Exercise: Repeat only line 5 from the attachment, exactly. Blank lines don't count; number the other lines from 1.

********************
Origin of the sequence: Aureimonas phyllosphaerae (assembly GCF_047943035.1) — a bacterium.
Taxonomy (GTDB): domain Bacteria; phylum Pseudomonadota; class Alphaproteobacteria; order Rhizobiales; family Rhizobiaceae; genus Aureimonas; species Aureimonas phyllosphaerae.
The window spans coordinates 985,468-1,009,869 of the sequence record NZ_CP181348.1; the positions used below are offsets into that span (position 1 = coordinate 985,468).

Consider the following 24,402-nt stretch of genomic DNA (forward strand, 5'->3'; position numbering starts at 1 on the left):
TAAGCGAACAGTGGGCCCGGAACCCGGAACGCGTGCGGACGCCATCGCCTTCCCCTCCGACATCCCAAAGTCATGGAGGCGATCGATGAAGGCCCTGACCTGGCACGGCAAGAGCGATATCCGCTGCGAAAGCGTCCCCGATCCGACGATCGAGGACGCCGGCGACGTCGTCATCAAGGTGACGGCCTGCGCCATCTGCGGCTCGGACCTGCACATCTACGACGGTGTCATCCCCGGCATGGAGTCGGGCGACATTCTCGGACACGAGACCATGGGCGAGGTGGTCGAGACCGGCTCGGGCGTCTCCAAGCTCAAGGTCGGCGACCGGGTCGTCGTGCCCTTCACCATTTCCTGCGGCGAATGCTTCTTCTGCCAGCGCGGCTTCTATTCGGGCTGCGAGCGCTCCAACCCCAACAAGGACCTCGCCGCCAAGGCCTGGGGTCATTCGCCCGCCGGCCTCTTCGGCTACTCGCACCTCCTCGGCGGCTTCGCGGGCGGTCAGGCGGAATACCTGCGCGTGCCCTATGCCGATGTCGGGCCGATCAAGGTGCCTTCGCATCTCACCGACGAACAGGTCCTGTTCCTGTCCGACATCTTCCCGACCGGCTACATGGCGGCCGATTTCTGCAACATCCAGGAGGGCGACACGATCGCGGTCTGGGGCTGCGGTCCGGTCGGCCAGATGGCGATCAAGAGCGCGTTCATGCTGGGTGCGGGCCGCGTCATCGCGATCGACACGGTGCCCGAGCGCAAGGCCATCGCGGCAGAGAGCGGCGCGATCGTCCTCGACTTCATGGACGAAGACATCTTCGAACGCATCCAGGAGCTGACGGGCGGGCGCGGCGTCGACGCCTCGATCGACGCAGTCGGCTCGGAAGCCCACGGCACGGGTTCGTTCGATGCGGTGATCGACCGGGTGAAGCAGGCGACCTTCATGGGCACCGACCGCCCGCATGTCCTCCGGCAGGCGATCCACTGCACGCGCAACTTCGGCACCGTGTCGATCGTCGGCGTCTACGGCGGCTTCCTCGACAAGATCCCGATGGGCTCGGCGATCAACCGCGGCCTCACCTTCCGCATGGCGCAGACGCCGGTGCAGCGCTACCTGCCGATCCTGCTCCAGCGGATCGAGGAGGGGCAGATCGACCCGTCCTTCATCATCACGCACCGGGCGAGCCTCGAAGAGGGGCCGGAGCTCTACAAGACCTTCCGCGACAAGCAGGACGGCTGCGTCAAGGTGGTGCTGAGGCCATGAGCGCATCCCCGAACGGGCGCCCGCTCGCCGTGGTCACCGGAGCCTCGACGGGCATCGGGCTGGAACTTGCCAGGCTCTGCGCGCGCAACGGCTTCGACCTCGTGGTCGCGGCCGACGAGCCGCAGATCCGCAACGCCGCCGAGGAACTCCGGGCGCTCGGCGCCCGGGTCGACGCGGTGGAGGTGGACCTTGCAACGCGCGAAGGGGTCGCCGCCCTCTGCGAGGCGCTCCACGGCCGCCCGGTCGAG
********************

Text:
TAAGCGAACAGTGGGCCCGGAACCCGGAACGCGTGCGGACGCCATCGCCTTCCCCTCCGACATCCCAAAGTCATGGAGGCGATCGATGAAGGCCCTGACCTGGCACGGCAAGAGCGATATCCGCTGCGAAAGCGTCCCCGATCCGACGATCGAGGACGCCGGCGACGTCGTCATCAAGGTGACGGCCTGCGCCATCTGCGGCTCGGACCTGCACATCTACGACGGTGTCATCCCCGGCATGGAGTCGGGCGACATTCTCGGACACGAGACCATGGGCGAGGTGGTCGAGACCGGCTCGGGCGTCTCCAAGCTCAAGGTCGGCGACCGGGTCGTCGTGCCCTTCACCATTTCCTGCGGCGAATGCTTCTTCTGCCAGCGCGGCTTCTATTCGGGCTGCGAGCGCTCCAACCCCAACAAGGACCTCGCCGCCAAGGCCTGGGGTCATTCGCCCGCCGGCCTCTTCGGCTACTCGCACCTCCTCGGCGGCTTCGCGGGCGGTCAGGCGGAATACCTGCGCGTGCCCTATGCCGATGTCGGGCCGATCAAGGTGCCTTCGCATCTCACCGACGAACAGGTCCTGTTCCTGTCCGACATCTTCCCGACCGGCTACATGGCGGCCGATTTCTGCAACATCCAGGAGGGCGACACGATCGCGGTCTGGGGCTGCGGTCCGGTCGGCCAGATGGCGATCAAGAGCGCGTTCATGCTGGGTGCGGGCCGCGTCATCGCGATCGACACGGTGCCCGAGCGCAAGGCCATCGCGGCAGAGAGCGGCGCGATCGTCCTCGACTTCATGGACGAAGACATCTTCGAACGCATCCAGGAGCTGACGGGCGGGCGCGGCGTCGACGCCTCGATCGACGCAGTCGGCTCGGAAGCCCACGGCACGGGTTCGTTCGATGCGGTGATCGACCGGGTGAAGCAGGCGACCTTCATGGGCACCGACCGCCCGCATGTCCTCCGGCAGGCGATCCACTGCACGCGCAACTTCGGCACCGTGTCGATCGTCGGCGTCTACGGCGGCTTCCTCGACAAGATCCCGATGGGCTCGGCGATCAACCGCGGCCTCACCTTCCGCATGGCGCAGACGCCGGTGCAGCGCTACCTGCCGATCCTGCTCCAGCGGATCGAGGAGGGGCAGATCGACCCGTCCTTCATCATCACGCACCGGGCGAGCCTCGAAGAGGGGCCGGAGCTCTACAAGACCTTCCGCGACAAGCAGGACGGCTGCGTCAAGGTGGTGCTGAGGCCATGAGCGCATCCCCGAACGGGCGCCCGCTCGCCGTGGTCACCGGAGCCTCGACGGGCATCGGGCTGGAACTTGCCAGGCTCTGCGCGCGCAACGGCTTCGACCTCGTGGTCGCGGCCGACGAGCCGCAGATCCGCAACGCCGCCGAGGAACTCCGGGCGCTCGGCGCCCGGGTCGACGCGGTGGAGGTGGACCTTGCAACGCGCGAAGGGGTCGCCGCCCTCTGCGAGGCGCTCCACGGCCGCCCGGTCGAG